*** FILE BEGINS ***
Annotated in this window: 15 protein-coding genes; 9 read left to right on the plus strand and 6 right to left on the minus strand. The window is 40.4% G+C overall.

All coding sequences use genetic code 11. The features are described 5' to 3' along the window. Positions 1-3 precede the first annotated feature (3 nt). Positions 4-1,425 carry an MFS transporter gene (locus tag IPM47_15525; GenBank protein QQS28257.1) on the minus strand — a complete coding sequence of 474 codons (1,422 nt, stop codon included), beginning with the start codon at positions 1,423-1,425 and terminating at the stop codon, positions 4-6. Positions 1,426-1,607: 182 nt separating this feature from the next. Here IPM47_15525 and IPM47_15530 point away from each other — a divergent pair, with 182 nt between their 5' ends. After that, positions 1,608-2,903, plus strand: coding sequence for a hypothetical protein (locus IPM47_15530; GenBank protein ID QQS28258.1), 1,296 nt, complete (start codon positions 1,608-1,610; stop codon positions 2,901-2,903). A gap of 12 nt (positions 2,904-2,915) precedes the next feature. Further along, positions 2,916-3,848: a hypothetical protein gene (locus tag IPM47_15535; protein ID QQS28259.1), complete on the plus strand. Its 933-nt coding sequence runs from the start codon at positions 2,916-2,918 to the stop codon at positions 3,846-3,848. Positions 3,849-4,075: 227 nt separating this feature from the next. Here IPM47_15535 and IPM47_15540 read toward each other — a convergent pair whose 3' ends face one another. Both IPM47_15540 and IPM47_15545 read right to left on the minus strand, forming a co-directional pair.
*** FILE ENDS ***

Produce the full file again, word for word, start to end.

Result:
Annotated in this window: 15 protein-coding genes; 9 read left to right on the plus strand and 6 right to left on the minus strand. The window is 40.4% G+C overall.

All coding sequences use genetic code 11. The features are described 5' to 3' along the window. Positions 1-3 precede the first annotated feature (3 nt). Positions 4-1,425 carry an MFS transporter gene (locus tag IPM47_15525; GenBank protein QQS28257.1) on the minus strand — a complete coding sequence of 474 codons (1,422 nt, stop codon included), beginning with the start codon at positions 1,423-1,425 and terminating at the stop codon, positions 4-6. Positions 1,426-1,607: 182 nt separating this feature from the next. Here IPM47_15525 and IPM47_15530 point away from each other — a divergent pair, with 182 nt between their 5' ends. After that, positions 1,608-2,903, plus strand: coding sequence for a hypothetical protein (locus IPM47_15530; GenBank protein ID QQS28258.1), 1,296 nt, complete (start codon positions 1,608-1,610; stop codon positions 2,901-2,903). A gap of 12 nt (positions 2,904-2,915) precedes the next feature. Further along, positions 2,916-3,848: a hypothetical protein gene (locus tag IPM47_15535; protein ID QQS28259.1), complete on the plus strand. Its 933-nt coding sequence runs from the start codon at positions 2,916-2,918 to the stop codon at positions 3,846-3,848. Positions 3,849-4,075: 227 nt separating this feature from the next. Here IPM47_15535 and IPM47_15540 read toward each other — a convergent pair whose 3' ends face one another. Both IPM47_15540 and IPM47_15545 read right to left on the minus strand, forming a co-directional pair.